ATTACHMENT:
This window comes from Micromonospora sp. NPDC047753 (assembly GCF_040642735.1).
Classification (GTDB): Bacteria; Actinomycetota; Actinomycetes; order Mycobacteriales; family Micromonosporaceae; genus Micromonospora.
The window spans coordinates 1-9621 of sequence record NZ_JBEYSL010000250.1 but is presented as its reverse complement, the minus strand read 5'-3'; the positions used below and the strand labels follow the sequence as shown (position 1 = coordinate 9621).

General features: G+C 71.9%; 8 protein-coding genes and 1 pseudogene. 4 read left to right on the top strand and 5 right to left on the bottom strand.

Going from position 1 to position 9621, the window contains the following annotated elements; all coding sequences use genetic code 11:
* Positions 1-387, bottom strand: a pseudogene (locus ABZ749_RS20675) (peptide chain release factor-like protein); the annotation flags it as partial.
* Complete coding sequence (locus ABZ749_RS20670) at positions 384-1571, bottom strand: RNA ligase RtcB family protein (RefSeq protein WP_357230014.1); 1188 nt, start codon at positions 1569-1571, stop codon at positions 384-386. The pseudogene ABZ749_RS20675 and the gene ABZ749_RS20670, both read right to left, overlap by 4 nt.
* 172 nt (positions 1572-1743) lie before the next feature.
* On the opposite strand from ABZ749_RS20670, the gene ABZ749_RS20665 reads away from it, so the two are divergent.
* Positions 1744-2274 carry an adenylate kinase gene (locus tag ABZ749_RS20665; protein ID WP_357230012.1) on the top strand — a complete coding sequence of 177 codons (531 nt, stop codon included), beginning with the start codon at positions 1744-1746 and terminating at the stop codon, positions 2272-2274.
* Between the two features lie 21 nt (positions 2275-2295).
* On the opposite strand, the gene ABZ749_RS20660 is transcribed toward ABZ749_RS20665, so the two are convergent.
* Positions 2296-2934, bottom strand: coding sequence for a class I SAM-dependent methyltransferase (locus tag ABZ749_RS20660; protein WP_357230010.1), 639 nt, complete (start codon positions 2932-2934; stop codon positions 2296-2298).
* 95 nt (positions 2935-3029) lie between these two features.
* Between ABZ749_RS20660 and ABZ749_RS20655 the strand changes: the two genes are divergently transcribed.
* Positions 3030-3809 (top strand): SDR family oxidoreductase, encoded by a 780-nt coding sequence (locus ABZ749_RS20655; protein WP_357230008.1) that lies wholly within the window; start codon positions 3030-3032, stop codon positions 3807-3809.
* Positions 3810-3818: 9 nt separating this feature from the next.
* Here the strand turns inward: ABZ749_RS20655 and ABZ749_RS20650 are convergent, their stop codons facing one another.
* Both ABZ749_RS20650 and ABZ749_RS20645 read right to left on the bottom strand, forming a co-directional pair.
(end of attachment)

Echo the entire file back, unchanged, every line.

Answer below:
This window comes from Micromonospora sp. NPDC047753 (assembly GCF_040642735.1).
Classification (GTDB): Bacteria; Actinomycetota; Actinomycetes; order Mycobacteriales; family Micromonosporaceae; genus Micromonospora.
The window spans coordinates 1-9621 of sequence record NZ_JBEYSL010000250.1 but is presented as its reverse complement, the minus strand read 5'-3'; the positions used below and the strand labels follow the sequence as shown (position 1 = coordinate 9621).

General features: G+C 71.9%; 8 protein-coding genes and 1 pseudogene. 4 read left to right on the top strand and 5 right to left on the bottom strand.

Going from position 1 to position 9621, the window contains the following annotated elements; all coding sequences use genetic code 11:
* Positions 1-387, bottom strand: a pseudogene (locus ABZ749_RS20675) (peptide chain release factor-like protein); the annotation flags it as partial.
* Complete coding sequence (locus ABZ749_RS20670) at positions 384-1571, bottom strand: RNA ligase RtcB family protein (RefSeq protein WP_357230014.1); 1188 nt, start codon at positions 1569-1571, stop codon at positions 384-386. The pseudogene ABZ749_RS20675 and the gene ABZ749_RS20670, both read right to left, overlap by 4 nt.
* 172 nt (positions 1572-1743) lie before the next feature.
* On the opposite strand from ABZ749_RS20670, the gene ABZ749_RS20665 reads away from it, so the two are divergent.
* Positions 1744-2274 carry an adenylate kinase gene (locus tag ABZ749_RS20665; protein ID WP_357230012.1) on the top strand — a complete coding sequence of 177 codons (531 nt, stop codon included), beginning with the start codon at positions 1744-1746 and terminating at the stop codon, positions 2272-2274.
* Between the two features lie 21 nt (positions 2275-2295).
* On the opposite strand, the gene ABZ749_RS20660 is transcribed toward ABZ749_RS20665, so the two are convergent.
* Positions 2296-2934, bottom strand: coding sequence for a class I SAM-dependent methyltransferase (locus tag ABZ749_RS20660; protein WP_357230010.1), 639 nt, complete (start codon positions 2932-2934; stop codon positions 2296-2298).
* 95 nt (positions 2935-3029) lie between these two features.
* Between ABZ749_RS20660 and ABZ749_RS20655 the strand changes: the two genes are divergently transcribed.
* Positions 3030-3809 (top strand): SDR family oxidoreductase, encoded by a 780-nt coding sequence (locus ABZ749_RS20655; protein WP_357230008.1) that lies wholly within the window; start codon positions 3030-3032, stop codon positions 3807-3809.
* Positions 3810-3818: 9 nt separating this feature from the next.
* Here the strand turns inward: ABZ749_RS20655 and ABZ749_RS20650 are convergent, their stop codons facing one another.
* Both ABZ749_RS20650 and ABZ749_RS20645 read right to left on the bottom strand, forming a co-directional pair.